Cohen (One Hundred Days of Silence) explores the power transitions of eight U.S. vice presidents who took over the presidency upon the deaths of their predecessors in this entertaining but clunky history. Positing that “the matter of succession has been trivialized by voters, candidates, and lawmakers,” Cohen presents brief, confidently told narratives of each transition (Teddy Roosevelt’s reelection, for instance, “represented a glorious triumph for a man who believed he was destined to be president”). After a final chapter listing various near deaths of other presidents, Cohen concludes that the extant process for selecting vice-presidential candidates and integrating them into an administration’s day-to-day business needs improvement, perhaps by requiring v-p candidates to have previously run for president or to have been selected not by campaign teams but party committees. Anecdotes (in 1844, a ship hosting a party of dignitaries, including President Tyler, suffered an explosion when demonstrating its gunpower, killing and maiming many guests) and overdoses of contextual details too often take precedence over the ostensible analytical focus. That said, the pacing is brisk, the writing is clear and engaging, and Cohen’s characterizations of the presidents are mostly vivid. But the conclusions he draws feel slight. This colorful, occasionally amusing, but somewhat shaggy book may strike readers of history as lacking in urgency. (Apr.)
An examination of the problems of presidential succession in American history, which in numerous cases has been anything but orderly.
William Henry Harrison lasted only a month as president before succumbing to pneumonia in 1841, thrusting his vice president, John Tyler, into office. Therewith a chain of events was set in motion that would splinter the Whigs and turn a powerful potential ally, Henry Clay, into a foe: "While Clay sought reconciliation from Harrison," writes Cohen (Children of Jihad: A Young American's Travels Among the Youth of the Middle East, 2007, etc.), "he was prepared to wage war with Tyler." It wouldn't be the first time the elevation of a vice president to chief office would rupture old relations, as the author documents. A more modern case was the arrival of Lyndon Johnson to the Oval Office after John F. Kennedy's assassination. The Texan had been building the power he lost when leaving his post as Senate majority leader, for as second-in-command, he "lacked any real constituency inside the administration." Other vice presidents brought into office following the demise or departure of the president were less effective, and certainly less showy: Calvin Coolidge earned the moniker "Silent Cal," but he effectively calmed the turbulent scene surrounding the administration of his predecessor, Warren G. Harding (around whose death, Cohen hints, a cozy conspiracy theory might be built). The book is light on theory and long on anecdote, but it makes for pleasant reading for politics junkies, especially those keen on reading the political winds. Though his book is timely, the author insists that it is incorrect "to look at the timing of this book and assume it was inspired by all the impeachment talk surrounding Donald Trump."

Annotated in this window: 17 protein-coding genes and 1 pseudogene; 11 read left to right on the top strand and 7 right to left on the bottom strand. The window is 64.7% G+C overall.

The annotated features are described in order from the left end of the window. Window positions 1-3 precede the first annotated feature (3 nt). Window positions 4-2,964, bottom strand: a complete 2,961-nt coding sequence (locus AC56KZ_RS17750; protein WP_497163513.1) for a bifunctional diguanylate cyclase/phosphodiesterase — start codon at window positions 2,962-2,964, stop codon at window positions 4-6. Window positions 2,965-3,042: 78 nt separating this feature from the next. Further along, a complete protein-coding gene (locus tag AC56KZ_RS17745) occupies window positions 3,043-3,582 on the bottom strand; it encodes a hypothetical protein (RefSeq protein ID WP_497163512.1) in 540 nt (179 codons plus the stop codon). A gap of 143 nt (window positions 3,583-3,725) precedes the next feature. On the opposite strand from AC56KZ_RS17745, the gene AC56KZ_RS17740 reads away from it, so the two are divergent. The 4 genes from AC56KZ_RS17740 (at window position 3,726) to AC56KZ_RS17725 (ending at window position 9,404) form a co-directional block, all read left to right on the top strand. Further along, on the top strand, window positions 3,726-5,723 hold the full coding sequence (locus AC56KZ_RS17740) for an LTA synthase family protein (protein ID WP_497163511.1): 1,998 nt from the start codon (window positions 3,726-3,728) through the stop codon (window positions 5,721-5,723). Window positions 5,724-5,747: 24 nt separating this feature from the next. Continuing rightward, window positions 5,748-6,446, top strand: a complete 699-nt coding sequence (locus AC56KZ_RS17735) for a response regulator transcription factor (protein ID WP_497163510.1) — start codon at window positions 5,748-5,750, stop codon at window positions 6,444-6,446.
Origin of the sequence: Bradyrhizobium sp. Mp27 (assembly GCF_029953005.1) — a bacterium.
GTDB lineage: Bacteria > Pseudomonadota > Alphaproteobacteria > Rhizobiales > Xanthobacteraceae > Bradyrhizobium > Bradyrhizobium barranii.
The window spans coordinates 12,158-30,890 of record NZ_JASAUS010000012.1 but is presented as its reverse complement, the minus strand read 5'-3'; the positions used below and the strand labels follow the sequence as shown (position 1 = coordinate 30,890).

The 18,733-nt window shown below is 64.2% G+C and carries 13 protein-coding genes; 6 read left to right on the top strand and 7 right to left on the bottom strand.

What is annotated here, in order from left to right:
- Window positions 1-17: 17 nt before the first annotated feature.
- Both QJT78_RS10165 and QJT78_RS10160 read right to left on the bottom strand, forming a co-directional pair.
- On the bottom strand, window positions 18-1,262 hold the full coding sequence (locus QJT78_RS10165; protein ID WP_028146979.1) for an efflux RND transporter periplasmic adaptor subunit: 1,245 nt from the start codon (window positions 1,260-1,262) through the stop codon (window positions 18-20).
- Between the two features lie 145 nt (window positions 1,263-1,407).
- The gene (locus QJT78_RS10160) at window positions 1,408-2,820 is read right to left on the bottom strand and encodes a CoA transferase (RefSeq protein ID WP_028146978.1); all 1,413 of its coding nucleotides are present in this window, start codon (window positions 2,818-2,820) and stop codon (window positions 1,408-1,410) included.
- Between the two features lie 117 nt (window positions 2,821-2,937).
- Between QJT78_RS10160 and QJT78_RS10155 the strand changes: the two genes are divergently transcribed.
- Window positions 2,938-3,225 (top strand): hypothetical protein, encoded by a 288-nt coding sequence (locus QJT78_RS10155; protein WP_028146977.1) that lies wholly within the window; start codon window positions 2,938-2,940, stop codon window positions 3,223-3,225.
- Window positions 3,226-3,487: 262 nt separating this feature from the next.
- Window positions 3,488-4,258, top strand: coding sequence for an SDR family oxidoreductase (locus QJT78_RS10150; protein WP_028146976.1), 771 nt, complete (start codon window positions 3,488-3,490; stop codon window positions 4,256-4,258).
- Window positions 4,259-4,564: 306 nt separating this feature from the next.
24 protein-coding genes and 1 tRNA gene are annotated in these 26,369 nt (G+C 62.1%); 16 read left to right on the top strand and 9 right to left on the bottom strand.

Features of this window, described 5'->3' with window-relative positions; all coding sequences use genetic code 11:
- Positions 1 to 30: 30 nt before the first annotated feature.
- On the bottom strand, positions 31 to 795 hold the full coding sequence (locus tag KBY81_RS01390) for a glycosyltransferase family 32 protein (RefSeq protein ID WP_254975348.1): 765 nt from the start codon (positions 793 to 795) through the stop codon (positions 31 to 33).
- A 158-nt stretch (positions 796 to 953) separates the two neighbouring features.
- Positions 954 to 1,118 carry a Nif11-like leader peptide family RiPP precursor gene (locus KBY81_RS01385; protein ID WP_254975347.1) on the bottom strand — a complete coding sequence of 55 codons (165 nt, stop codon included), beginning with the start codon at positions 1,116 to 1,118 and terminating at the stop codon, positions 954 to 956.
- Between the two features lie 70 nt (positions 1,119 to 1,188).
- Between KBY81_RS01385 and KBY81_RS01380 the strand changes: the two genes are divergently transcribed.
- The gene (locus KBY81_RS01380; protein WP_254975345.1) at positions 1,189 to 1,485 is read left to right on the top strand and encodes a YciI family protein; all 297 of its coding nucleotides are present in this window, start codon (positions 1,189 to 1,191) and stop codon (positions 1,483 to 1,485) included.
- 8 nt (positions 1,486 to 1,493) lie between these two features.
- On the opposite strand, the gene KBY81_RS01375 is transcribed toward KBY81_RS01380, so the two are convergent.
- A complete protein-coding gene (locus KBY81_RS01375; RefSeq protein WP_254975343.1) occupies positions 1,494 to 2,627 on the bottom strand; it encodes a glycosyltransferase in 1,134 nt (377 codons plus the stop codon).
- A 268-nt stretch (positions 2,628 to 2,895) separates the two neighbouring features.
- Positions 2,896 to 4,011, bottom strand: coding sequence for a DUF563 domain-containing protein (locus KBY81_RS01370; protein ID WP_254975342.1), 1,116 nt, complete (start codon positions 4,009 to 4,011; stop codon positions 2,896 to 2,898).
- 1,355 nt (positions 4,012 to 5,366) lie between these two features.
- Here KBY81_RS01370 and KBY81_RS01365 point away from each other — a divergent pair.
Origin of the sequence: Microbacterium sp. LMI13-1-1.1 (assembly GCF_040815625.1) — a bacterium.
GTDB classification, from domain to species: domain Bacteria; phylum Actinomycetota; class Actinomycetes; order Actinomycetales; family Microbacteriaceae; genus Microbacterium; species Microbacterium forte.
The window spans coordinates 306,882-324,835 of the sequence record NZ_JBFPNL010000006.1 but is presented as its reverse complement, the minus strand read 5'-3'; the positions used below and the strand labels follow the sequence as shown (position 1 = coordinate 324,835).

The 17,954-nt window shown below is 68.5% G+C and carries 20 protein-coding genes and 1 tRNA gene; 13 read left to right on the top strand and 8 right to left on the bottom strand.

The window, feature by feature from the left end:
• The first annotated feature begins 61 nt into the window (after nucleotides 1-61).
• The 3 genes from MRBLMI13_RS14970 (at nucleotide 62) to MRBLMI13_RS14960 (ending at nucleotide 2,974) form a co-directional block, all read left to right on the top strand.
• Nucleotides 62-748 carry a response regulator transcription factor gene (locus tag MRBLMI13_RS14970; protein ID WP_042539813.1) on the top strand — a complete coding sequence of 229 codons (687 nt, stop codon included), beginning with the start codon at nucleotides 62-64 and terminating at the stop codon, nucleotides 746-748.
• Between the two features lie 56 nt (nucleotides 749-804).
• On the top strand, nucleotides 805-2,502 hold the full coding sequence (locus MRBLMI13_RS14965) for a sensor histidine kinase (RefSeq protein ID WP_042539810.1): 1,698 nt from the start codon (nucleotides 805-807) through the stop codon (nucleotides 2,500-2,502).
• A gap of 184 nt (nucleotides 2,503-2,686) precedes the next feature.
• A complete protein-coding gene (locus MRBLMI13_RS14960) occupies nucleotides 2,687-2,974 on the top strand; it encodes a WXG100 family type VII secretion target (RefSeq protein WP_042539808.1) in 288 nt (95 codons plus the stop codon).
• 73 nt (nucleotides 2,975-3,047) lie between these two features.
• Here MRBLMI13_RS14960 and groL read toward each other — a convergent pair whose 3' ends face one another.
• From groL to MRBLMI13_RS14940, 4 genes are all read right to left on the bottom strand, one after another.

Easily digestible political history and, Cohen's protestations aside, interesting reading for those contemplating the prospect of a President Mike Pence—or President Nancy Pelosi.
What a delightful book and brilliant concept! Jared Cohen treats us to some of the most colorful and momentous episodes in our history when we unexpectedly got a new president. He reveals the historic importance of some lesser-known leaders, such as John Tyler and Millard Fillmore, and highlights the greatness of Teddy Roosevelt, Harry Truman and Lyndon Johnson. Through their fascinating tales we learn why America is such a resilient nation and our Constitution a living document—lessons very powerful for today.”—Walter Isaacson, #1 New York Times bestselling author of Leonardo da Vinci
“Fascinating, compelling and often alarming. With astonishing story after story, Jared Cohen chronicles the whole pageant of the unsteady, the unready and the unexpectedly capable. Nearly ten percent of our presidents succeeded because of the deaths of those who chose them mostly out of political expediency to be forgotten number twos. Will we luck out in the future with a surprising Harry Truman or with a wrecker like Andrew Johnson? In God we trust. But read Jared Cohen.” —Sidney Blumenthal, author of A Self-Made Man and Wrestling with His Angels